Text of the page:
Proposed rules for small drones expected in the near future


When the President signed the FAA Modernization and Reform Act of 2012 (pdf), the government set aside funding for the federal agency responsible for controlling the nation's airspace, while at the same time requiring that unmanned aircraft be allowed access to that airspace. But for all the news that integration could bring the dawn of the commercial drone boom in the United States, one important detail slipped under the radar.

The law requires that the Federal Aviation Administration "provide for the safe integration of civil unmanned aircraft systems into the national airspace system as soon as practicable, but not later than September 30, 2015." But most of the small drones being designed for commercial purposes, including commercial news reporting and cinematography, don't actually fly in the national airspace system (NAS).

Instead, they (usually) fly between ground level and 400 feet, which is technically below the NAS. Therefore, these small unmanned aircraft fall outside the scope of the law.

Fortunately for those seeking to use small drones, the FAA has been working on special rules for years now, and seem poised to publish rules for those systems well before the September 2015 deadline required for larger, high-flying aircraft. 

Rules for small UAS are "moving forward and actually should be issued for public comment early next year," wrote Douglas Gould,  ATO Mission Support and Flight Standards Services at the FAA, in response to an email sent by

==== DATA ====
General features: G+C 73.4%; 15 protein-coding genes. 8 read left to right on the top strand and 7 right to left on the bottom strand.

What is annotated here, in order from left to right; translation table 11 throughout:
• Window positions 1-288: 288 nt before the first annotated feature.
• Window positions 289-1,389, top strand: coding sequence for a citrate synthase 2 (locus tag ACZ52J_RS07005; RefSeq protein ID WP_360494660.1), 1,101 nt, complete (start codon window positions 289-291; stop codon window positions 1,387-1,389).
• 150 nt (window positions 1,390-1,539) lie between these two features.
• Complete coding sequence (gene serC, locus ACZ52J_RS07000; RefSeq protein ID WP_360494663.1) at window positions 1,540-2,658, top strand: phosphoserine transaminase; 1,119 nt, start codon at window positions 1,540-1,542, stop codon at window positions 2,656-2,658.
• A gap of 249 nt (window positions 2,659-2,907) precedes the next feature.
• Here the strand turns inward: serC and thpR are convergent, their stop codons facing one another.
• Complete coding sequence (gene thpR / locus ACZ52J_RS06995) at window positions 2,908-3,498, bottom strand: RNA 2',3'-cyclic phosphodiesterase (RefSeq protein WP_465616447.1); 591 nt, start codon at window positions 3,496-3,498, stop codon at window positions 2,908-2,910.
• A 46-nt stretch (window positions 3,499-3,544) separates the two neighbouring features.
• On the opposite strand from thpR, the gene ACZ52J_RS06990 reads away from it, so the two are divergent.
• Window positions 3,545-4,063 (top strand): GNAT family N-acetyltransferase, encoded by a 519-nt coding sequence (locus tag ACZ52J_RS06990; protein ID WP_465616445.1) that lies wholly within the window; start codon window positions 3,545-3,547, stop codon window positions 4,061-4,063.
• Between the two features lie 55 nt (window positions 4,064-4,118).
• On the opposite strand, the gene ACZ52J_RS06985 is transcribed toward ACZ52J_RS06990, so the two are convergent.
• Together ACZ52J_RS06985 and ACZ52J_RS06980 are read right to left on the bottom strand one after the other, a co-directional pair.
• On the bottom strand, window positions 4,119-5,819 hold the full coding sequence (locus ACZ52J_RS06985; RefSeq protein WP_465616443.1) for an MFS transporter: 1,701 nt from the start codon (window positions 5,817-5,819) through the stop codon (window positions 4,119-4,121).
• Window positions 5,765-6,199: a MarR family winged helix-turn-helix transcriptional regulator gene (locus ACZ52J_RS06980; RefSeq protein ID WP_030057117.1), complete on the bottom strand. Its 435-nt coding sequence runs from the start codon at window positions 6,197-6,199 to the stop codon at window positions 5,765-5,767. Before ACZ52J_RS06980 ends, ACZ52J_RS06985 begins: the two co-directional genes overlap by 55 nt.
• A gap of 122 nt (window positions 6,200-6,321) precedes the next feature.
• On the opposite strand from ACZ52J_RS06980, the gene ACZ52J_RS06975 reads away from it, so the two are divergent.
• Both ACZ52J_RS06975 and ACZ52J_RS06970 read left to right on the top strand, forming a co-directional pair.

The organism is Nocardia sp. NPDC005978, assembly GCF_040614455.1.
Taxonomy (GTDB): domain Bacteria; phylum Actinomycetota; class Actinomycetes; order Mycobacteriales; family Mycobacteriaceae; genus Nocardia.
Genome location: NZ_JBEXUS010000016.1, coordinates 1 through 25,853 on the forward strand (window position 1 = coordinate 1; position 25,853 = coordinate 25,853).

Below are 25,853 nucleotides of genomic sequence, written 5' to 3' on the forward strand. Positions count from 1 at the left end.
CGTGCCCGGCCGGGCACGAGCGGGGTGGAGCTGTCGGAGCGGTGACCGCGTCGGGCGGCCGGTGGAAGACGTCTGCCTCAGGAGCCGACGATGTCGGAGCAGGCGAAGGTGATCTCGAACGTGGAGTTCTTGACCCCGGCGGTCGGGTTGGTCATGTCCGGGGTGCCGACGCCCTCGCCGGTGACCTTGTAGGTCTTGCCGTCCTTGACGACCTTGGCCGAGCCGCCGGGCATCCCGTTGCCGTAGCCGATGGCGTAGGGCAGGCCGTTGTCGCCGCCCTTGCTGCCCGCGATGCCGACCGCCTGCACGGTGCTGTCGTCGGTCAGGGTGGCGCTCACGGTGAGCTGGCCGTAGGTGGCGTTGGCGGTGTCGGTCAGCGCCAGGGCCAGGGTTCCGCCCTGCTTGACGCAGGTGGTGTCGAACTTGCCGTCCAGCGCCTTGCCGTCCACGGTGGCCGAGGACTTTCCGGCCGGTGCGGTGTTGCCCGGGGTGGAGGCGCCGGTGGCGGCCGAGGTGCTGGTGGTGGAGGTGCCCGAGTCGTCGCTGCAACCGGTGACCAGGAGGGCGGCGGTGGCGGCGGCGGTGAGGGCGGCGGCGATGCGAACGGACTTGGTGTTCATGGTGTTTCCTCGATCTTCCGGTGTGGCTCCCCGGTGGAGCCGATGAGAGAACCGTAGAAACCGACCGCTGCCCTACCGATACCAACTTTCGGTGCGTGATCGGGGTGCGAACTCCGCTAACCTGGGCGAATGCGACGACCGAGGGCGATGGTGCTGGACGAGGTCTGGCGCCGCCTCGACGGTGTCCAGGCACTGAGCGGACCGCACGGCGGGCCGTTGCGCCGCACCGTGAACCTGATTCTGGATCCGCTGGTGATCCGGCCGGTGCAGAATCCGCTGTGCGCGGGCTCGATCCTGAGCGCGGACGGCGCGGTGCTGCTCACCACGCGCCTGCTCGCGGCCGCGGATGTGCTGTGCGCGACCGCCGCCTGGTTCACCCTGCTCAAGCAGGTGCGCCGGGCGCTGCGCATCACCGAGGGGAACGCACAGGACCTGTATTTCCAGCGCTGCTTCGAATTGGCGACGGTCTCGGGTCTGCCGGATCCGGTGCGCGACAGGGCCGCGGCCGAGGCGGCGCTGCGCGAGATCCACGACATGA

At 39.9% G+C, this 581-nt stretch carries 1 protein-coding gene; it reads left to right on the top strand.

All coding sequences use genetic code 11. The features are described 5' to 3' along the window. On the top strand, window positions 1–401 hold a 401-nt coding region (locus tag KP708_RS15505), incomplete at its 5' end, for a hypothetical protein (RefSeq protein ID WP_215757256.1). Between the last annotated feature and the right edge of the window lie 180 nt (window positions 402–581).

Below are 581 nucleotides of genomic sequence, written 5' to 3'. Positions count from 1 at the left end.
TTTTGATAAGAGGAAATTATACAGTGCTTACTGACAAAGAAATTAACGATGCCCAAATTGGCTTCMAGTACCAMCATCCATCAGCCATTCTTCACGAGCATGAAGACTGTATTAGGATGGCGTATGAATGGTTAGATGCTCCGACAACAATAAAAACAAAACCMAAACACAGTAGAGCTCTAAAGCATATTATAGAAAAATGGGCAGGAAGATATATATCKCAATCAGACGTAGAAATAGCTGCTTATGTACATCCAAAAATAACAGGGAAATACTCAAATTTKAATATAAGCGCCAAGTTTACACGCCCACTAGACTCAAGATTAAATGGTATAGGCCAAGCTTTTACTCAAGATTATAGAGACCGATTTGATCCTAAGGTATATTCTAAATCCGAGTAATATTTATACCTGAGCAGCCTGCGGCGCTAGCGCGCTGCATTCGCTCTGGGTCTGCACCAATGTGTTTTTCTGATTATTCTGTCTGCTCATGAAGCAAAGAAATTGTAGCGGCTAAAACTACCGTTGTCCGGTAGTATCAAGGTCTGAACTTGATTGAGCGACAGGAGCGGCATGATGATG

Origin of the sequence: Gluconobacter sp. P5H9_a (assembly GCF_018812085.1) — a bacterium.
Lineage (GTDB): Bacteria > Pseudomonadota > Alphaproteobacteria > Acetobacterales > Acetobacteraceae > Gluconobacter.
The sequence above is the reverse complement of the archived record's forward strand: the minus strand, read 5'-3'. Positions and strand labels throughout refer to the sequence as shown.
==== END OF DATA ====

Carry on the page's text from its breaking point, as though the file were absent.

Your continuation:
John Williams, manager of the FAA's UAS integration office, told attendees at the Association for Unmanned Vehicles and Systems International conference in August that proposed rules for small unmanned aircraft would be published by year's end.

These rules will affect all aircraft under 55 pounds, and flying below 400 feet. The public comment period for these rules will be 90 days, which means the rules could come into effect by December 2014 or January 2015.

At the Small Unmanned Business Expo in San Francisco, which took place in July, it was suggested these rules would allow for an online permit process. That process could be as simple as self-declaring operation within constraints of the small UAS rules, and indicating when and where the aircraft is flying, according to Ted Wierzbanowski, chairman of the ASTM F-38 Standards Committee.

Plans to integrate manned and unmanned together in the NAS has been disrupted with a number of delays, including a recent demand by Congress that the FAA report on the privacy impact of drones. Likewise, the small UAS rulemaking process has experienced its own delays. The Notice of Proposed Rule Making (NPRM)  for small unmanned aircraft is more than a year behind schedule.

Nevertheless, if the FAA sticks to this new schedule, it's possible that the skies will be open to drone journalists before the September 2015 integration deadline.